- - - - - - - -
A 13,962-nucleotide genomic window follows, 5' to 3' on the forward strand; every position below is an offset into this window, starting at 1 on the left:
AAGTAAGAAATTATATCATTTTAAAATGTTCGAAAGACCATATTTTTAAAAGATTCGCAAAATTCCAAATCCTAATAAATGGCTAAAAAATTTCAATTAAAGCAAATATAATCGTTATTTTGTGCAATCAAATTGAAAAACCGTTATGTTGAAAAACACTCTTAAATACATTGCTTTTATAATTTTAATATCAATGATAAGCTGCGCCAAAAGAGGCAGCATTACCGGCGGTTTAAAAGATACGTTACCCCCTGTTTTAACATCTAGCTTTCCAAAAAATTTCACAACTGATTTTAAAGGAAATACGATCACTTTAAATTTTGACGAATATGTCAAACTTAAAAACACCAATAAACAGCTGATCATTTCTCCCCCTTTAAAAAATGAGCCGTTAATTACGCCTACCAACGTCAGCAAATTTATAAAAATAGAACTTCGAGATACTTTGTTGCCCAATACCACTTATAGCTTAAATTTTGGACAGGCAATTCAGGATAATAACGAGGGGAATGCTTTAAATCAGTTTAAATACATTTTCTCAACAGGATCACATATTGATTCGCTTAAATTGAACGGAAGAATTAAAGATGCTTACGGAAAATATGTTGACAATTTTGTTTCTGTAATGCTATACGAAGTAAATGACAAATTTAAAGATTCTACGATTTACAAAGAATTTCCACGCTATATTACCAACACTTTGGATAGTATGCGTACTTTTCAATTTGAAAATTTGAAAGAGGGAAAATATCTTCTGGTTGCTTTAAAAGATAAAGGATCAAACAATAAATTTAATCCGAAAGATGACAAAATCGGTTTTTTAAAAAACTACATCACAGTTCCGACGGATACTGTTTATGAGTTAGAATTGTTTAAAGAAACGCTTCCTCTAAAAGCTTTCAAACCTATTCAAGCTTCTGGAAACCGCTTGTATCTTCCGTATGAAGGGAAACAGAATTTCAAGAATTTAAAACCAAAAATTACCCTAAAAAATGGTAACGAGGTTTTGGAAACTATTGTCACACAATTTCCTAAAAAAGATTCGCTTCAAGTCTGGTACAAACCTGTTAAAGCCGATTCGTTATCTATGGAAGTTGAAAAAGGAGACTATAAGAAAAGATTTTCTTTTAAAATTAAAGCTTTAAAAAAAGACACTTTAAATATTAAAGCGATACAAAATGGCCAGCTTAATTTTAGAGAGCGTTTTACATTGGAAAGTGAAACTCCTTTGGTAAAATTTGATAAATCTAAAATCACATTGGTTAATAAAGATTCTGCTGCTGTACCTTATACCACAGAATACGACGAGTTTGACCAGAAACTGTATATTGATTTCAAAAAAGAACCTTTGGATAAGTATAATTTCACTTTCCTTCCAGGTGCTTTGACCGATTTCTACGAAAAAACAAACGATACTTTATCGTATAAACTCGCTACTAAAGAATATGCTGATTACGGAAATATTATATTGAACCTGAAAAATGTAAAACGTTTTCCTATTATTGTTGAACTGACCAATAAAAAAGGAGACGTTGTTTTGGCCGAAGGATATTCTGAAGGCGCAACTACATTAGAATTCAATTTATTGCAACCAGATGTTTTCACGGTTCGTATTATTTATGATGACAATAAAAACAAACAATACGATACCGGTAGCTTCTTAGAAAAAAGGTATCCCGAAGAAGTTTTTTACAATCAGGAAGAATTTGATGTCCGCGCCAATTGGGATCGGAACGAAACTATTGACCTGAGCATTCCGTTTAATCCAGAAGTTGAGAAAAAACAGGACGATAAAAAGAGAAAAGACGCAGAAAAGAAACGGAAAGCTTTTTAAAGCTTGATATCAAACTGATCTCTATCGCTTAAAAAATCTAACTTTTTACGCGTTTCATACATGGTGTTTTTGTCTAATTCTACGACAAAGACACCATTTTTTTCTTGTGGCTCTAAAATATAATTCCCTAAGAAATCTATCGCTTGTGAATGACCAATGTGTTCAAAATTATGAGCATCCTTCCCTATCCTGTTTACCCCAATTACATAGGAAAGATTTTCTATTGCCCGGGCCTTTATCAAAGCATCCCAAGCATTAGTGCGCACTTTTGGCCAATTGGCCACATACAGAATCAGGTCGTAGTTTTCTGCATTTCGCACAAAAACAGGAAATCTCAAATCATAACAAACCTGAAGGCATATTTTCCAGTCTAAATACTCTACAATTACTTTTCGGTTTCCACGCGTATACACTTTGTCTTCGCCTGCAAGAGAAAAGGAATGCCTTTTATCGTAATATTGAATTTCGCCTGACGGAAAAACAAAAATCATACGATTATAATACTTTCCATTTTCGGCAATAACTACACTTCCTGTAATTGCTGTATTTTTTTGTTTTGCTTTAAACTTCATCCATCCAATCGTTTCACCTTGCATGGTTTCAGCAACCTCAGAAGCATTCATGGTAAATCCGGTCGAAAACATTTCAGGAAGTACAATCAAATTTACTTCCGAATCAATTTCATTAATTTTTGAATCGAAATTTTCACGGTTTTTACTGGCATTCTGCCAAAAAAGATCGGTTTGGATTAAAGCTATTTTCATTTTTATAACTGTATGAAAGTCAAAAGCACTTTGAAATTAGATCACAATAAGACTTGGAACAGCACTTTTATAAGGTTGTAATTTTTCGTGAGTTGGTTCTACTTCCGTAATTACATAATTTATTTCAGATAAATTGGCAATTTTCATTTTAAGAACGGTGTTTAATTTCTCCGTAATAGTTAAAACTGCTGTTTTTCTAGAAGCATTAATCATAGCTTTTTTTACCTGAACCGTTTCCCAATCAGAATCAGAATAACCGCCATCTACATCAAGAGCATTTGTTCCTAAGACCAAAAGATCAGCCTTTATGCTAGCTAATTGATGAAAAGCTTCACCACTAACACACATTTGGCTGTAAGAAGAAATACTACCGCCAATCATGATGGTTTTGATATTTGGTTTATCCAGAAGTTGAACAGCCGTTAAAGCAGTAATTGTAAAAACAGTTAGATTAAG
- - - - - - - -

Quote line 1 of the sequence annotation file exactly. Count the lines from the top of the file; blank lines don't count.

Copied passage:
A 13,962-nucleotide genomic window follows, 5' to 3' on the forward strand; every position below is an offset into this window, starting at 1 on the left: